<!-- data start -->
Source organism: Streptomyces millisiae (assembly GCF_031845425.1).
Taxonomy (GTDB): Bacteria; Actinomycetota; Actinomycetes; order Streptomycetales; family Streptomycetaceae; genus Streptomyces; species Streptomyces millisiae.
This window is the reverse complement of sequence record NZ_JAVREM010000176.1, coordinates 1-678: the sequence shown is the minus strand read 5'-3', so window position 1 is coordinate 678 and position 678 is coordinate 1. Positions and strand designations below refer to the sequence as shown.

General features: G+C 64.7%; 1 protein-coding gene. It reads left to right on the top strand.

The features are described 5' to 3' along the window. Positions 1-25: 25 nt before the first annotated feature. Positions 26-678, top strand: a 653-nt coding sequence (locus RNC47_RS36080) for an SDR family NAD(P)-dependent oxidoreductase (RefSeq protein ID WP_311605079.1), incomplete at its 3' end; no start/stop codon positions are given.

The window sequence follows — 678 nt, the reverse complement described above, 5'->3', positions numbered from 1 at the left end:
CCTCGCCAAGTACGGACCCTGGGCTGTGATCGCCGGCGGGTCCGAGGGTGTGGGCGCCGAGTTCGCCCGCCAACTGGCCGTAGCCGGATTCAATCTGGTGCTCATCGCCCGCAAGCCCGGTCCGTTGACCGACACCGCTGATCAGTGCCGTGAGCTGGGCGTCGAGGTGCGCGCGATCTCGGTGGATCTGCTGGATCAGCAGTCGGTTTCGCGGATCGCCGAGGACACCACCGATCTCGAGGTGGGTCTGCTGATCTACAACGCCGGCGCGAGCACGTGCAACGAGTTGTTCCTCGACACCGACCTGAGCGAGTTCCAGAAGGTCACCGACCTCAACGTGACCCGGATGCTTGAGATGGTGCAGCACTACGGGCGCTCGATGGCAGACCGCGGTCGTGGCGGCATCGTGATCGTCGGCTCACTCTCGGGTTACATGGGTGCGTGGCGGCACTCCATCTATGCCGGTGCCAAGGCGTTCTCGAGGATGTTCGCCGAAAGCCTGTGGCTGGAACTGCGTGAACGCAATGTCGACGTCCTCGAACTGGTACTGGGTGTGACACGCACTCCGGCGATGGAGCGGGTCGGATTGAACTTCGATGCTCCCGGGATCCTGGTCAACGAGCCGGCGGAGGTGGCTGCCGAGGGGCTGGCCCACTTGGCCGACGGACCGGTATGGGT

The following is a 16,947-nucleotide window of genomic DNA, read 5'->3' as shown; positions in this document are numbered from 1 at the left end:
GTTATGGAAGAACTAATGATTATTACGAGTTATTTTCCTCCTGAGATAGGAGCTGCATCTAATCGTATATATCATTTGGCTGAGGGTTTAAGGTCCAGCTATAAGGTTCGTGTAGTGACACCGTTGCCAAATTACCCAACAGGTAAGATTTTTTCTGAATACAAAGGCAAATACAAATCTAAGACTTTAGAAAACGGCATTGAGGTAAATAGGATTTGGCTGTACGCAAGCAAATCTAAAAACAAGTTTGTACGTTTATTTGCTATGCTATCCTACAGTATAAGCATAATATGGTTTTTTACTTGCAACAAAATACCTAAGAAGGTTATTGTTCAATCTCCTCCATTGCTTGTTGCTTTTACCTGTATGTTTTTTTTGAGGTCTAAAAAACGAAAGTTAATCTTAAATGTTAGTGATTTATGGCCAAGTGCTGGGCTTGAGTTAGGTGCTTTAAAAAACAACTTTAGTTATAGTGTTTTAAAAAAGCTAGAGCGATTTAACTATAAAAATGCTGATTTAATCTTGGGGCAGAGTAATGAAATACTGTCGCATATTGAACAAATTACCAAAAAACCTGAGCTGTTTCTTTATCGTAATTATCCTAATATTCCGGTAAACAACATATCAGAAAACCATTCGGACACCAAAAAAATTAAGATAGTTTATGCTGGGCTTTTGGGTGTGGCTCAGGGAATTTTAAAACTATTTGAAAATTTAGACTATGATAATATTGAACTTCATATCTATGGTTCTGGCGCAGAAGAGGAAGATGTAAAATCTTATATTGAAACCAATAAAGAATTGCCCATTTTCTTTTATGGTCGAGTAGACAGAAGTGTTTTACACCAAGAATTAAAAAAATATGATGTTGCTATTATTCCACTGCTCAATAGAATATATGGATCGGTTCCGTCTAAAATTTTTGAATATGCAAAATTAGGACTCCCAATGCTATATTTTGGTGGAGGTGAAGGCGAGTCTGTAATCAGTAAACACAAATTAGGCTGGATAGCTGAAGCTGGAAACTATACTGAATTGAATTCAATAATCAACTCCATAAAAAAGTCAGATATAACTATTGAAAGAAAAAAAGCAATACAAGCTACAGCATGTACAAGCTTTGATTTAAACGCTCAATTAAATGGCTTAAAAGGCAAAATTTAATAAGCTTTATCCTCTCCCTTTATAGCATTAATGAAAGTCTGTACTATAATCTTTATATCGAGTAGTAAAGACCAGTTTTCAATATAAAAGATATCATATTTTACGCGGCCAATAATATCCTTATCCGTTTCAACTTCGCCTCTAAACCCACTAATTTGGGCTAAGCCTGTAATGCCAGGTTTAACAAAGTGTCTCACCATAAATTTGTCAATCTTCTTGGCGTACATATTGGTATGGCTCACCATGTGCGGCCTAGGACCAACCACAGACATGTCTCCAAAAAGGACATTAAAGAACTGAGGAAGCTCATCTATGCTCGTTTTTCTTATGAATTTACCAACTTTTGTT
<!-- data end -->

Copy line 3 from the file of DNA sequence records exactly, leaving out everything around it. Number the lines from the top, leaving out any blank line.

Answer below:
This window is the reverse complement of sequence record NZ_JAVREM010000176.1, coordinates 1-678: the sequence shown is the minus strand read 5'-3', so window position 1 is coordinate 678 and position 678 is coordinate 1. Positions and strand designations below refer to the sequence as shown.